6 wardrobe tips for the camera to get ready for the camera

6 wardrobe tips for the camera to get ready for the camera

As a videographer, I often take photos or videos of people who don’t spend much (if any) time in front of the camera. Being on camera can be stressful! For many, the biggest concern is… “What on earth am I wearing!?” Folks, I’m here to help… well, sort of.


If you want to talk about a style or color that looks best with your skin tone, I’m not your man. But I am here with some hard facts about color and pattern that will ensure you look good, while leaving the details to you.

Stay away from deep black and light white clothes

I know I know. Black is slim, and white is clean and pure. But dark black and bright white are some of the worst colors to wear on camera. That’s because when we reveal the shot, we’re adjusting to make your face look right, not your clothes. (Keep in mind that this rule becomes looser if your black or white shirt is partially covered by a jacket or jacket.)

The deepest black fabrics do one thing really well; They absorb light. Camera sensors are not as good as human eyes at detecting slight differences in levels of dark shade and color, so it’s best to stay away from black. This causes what we call “cutting,” which means that multiple areas of your shirt may be so dark that we only see a void of blackness. As an alternative, consider wearing dark gray or charcoal.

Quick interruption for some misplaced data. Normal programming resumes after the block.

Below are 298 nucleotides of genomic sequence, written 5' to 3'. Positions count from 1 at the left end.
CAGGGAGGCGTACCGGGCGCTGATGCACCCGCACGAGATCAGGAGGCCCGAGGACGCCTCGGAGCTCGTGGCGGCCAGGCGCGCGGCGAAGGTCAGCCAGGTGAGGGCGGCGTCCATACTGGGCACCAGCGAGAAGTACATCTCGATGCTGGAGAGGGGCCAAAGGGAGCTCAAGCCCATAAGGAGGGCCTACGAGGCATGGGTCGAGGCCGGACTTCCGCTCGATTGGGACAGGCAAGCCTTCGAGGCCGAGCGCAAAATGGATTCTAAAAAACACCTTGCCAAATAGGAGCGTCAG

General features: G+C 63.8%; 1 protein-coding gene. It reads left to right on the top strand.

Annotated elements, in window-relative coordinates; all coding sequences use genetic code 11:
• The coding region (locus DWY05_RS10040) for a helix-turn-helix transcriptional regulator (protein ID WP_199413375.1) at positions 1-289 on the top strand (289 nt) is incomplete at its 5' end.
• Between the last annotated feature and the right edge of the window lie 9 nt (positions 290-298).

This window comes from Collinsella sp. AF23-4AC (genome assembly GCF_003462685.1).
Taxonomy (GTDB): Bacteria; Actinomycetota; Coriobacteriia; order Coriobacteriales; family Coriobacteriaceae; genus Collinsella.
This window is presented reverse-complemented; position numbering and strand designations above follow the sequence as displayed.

At the other end of the spectrum (pun intended), we have a bright, clean and highly reflective white. As you can imagine, since black absorbs light, white reflects it. Much. Just as with black, the normal camera sensor may not be able to tell the difference between bright white levels, resulting in the “cut” I mentioned earlier. White is very reflective, in fact, it can reflect other colors in the vicinity on your face. For example, if you are sitting next to a large plant, green leaves may reflect off your shirt, casting a slight green shade on your skin. If you are next to a bright blue wall, you may end up with shades of blue on your face. If white is your favorite color for clothing, consider using a cream or beige color for your camera.

Be sexy!

There are black and white side effects that I haven’t mentioned yet. They are boring! We want you to look great on camera. Biologically, humans love colour. If you’ve never seen the Planet Earth clip covering the courtship dances of the Birds of Paradise, you need to do yourself a favor and check it out.

The colors you choose will depend on personal preference, skin tone, eyes, hair color, and things like that. So, I can’t tell you exactly what colors to wear, but just know that bold fun colors like teal, cobalt, purple, and coral will look great in the video and in the photographs. Again, this is all personal preference. If you are a fun person, please wear a fun design! This is simply my point of view. The colors are good and above all visually interesting! Your preferred style may vary!